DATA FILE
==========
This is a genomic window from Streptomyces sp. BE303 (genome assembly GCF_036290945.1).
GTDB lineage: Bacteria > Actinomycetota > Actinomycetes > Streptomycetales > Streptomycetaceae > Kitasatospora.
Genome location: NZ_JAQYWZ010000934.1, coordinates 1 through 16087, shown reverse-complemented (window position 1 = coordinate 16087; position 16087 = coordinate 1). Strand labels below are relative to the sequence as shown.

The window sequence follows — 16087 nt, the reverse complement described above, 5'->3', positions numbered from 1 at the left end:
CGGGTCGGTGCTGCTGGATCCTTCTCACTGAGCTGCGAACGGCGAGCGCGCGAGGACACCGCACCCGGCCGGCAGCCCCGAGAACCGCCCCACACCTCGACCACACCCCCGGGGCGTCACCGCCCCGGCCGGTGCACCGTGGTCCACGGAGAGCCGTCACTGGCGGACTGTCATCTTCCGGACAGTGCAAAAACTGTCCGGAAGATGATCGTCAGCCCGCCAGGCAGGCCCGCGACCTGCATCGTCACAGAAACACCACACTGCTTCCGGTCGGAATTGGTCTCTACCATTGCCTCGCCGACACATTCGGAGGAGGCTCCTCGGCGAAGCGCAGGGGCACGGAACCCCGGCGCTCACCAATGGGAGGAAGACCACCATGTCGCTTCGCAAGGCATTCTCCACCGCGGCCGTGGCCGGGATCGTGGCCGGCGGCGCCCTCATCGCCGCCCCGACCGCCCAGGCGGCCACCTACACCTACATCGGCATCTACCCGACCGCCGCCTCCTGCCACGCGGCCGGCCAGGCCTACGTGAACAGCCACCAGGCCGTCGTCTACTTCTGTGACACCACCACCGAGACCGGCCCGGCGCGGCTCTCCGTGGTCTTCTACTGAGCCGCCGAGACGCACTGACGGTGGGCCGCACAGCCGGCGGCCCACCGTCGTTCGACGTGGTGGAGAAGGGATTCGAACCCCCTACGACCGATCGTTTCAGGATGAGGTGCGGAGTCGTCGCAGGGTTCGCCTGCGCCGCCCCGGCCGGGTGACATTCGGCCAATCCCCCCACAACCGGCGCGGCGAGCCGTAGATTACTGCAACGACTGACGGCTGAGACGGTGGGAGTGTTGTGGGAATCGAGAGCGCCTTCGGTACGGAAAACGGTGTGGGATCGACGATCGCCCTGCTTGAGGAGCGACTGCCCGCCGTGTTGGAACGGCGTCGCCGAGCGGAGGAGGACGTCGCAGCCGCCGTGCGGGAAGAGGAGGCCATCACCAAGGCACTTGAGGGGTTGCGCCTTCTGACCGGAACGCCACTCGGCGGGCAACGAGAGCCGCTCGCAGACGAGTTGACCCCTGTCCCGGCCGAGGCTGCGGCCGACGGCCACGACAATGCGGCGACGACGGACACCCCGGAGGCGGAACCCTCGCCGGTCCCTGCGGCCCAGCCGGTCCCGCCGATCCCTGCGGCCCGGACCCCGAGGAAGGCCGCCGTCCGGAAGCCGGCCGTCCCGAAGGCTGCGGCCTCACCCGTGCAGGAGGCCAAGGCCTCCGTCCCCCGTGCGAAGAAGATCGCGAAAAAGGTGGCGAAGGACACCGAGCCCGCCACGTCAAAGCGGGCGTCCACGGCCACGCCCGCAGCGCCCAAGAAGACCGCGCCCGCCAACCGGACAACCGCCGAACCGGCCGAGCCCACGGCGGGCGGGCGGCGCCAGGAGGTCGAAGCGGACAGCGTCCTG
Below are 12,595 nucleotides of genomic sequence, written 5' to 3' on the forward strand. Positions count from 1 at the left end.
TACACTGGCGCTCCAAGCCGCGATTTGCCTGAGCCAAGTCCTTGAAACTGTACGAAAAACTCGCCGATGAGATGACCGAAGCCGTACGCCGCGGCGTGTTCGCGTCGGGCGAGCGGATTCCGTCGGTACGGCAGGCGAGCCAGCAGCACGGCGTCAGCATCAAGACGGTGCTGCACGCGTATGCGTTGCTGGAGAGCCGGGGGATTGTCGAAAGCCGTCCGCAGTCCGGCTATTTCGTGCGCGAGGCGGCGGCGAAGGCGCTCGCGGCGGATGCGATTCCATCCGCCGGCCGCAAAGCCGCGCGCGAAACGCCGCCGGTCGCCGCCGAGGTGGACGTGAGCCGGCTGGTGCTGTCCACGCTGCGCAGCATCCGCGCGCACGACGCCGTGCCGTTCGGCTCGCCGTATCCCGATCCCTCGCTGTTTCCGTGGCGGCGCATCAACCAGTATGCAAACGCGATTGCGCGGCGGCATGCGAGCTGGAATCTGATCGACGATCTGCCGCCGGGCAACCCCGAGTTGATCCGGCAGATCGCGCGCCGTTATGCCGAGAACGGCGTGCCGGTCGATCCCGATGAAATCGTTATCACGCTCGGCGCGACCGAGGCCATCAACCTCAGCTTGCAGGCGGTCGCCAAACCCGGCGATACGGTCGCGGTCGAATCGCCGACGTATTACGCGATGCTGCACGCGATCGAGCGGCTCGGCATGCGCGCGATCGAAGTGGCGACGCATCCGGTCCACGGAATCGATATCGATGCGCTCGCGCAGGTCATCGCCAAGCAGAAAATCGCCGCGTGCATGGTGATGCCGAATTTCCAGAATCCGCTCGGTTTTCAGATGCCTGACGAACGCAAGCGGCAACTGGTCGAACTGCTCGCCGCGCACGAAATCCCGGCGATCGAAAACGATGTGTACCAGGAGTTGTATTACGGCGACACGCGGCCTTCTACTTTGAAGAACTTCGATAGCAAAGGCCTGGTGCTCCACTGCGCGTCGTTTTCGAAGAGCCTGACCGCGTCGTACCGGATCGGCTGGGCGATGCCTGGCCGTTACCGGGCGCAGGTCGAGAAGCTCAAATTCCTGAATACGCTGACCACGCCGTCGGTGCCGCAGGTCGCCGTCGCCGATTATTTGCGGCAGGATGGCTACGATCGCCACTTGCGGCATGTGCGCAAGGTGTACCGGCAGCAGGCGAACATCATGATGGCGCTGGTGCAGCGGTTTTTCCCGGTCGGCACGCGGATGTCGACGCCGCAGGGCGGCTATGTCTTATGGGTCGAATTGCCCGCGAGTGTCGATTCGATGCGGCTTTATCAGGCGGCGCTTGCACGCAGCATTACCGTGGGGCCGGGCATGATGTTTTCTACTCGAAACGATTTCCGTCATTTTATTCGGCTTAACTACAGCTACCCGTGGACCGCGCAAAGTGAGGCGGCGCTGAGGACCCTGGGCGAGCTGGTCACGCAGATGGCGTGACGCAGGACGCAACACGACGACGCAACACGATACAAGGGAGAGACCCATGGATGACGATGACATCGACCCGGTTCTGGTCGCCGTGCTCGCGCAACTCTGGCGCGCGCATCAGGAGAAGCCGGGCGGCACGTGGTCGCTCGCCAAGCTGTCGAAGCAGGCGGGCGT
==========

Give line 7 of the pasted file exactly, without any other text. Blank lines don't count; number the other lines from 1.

TACACTGGCGCTCCAAGCCGCGATTTGCCTGAGCCAAGTCCTTGAAACTGTACGAAAAACTCGCCGATGAGATGACCGAAGCCGTACGCCGCGGCGTGTTCGCGTCGGGCGAGCGGATTCCGTCGGTACGGCAGGCGAGCCAGCAGCACGGCGTCAGCATCAAGACGGTGCTGCACGCGTATGCGTTGCTGGAGAGCCGGGGGATTGTCGAAAGCCGTCCGCAGTCCGGCTATTTCGTGCGCGAGGCGGCGGCGAAGGCGCTCGCGGCGGATGCGATTCCATCCGCCGGCCGCAAAGCCGCGCGCGAAACGCCGCCGGTCGCCGCCGAGGTGGACGTGAGCCGGCTGGTGCTGTCCACGCTGCGCAGCATCCGCGCGCACGACGCCGTGCCGTTCGGCTCGCCGTATCCCGATCCCTCGCTGTTTCCGTGGCGGCGCATCAACCAGTATGCAAACGCGATTGCGCGGCGGCATGCGAGCTGGAATCTGATCGACGATCTGCCGCCGGGCAACCCCGAGTTGATCCGGCAGATCGCGCGCCGTTATGCCGAGAACGGCGTGCCGGTCGATCCCGATGAAATCGTTATCACGCTCGGCGCGACCGAGGCCATCAACCTCAGCTTGCAGGCGGTCGCCAAACCCGGCGATACGGTCGCGGTCGAATCGCCGACGTATTACGCGATGCTGCACGCGATCGAGCGGCTCGGCATGCGCGCGATCGAAGTGGCGACGCATCCGGTCCACGGAATCGATATCGATGCGCTCGCGCAGGTCATCGCCAAGCAGAAAATCGCCGCGTGCATGGTGATGCCGAATTTCCAGAATCCGCTCGGTTTTCAGATGCCTGACGAACGCAAGCGGCAACTGGTCGAACTGCTCGCCGCGCACGAAATCCCGGCGATCGAAAACGATGTGTACCAGGAGTTGTATTACGGCGACACGCGGCCTTCTACTTTGAAGAACTTCGATAGCAAAGGCCTGGTGCTCCACTGCGCGTCGTTTTCGAAGAGCCTGACCGCGTCGTACCGGATCGGCTGGGCGATGCCTGGCCGTTACCGGGCGCAGGTCGAGAAGCTCAAATTCCTGAATACGCTGACCACGCCGTCGGTGCCGCAGGTCGCCGTCGCCGATTATTTGCGGCAGGATGGCTACGATCGCCACTTGCGGCATGTGCGCAAGGTGTACCGGCAGCAGGCGAACATCATGATGGCGCTGGTGCAGCGGTTTTTCCCGGTCGGCACGCGGATGTCGACGCCGCAGGGCGGCTATGTCTTATGGGTCGAATTGCCCGCGAGTGTCGATTCGATGCGGCTTTATCAGGCGGCGCTTGCACGCAGCATTACCGTGGGGCCGGGCATGATGTTTTCTACTCGAAACGATTTCCGTCATTTTATTCGGCTTAACTACAGCTACCCGTGGACCGCGCAAAGTGAGGCGGCGCTGAGGACCCTGGGCGAGCTGGTCACGCAGATGGCGTGACGCAGGACGCAACACGACGACGCAACACGATACAAGGGAGAGACCCATGGATGACGATGACATCGACCCGGTTCTGGTCGCCGTGCTCGCGCAACTCTGGCGCGCGCATCAGGAGAAGCCGGGCGGCACGTGGTCGCTCGCCAAGCTGTCGAAGCAGGCGGGCGT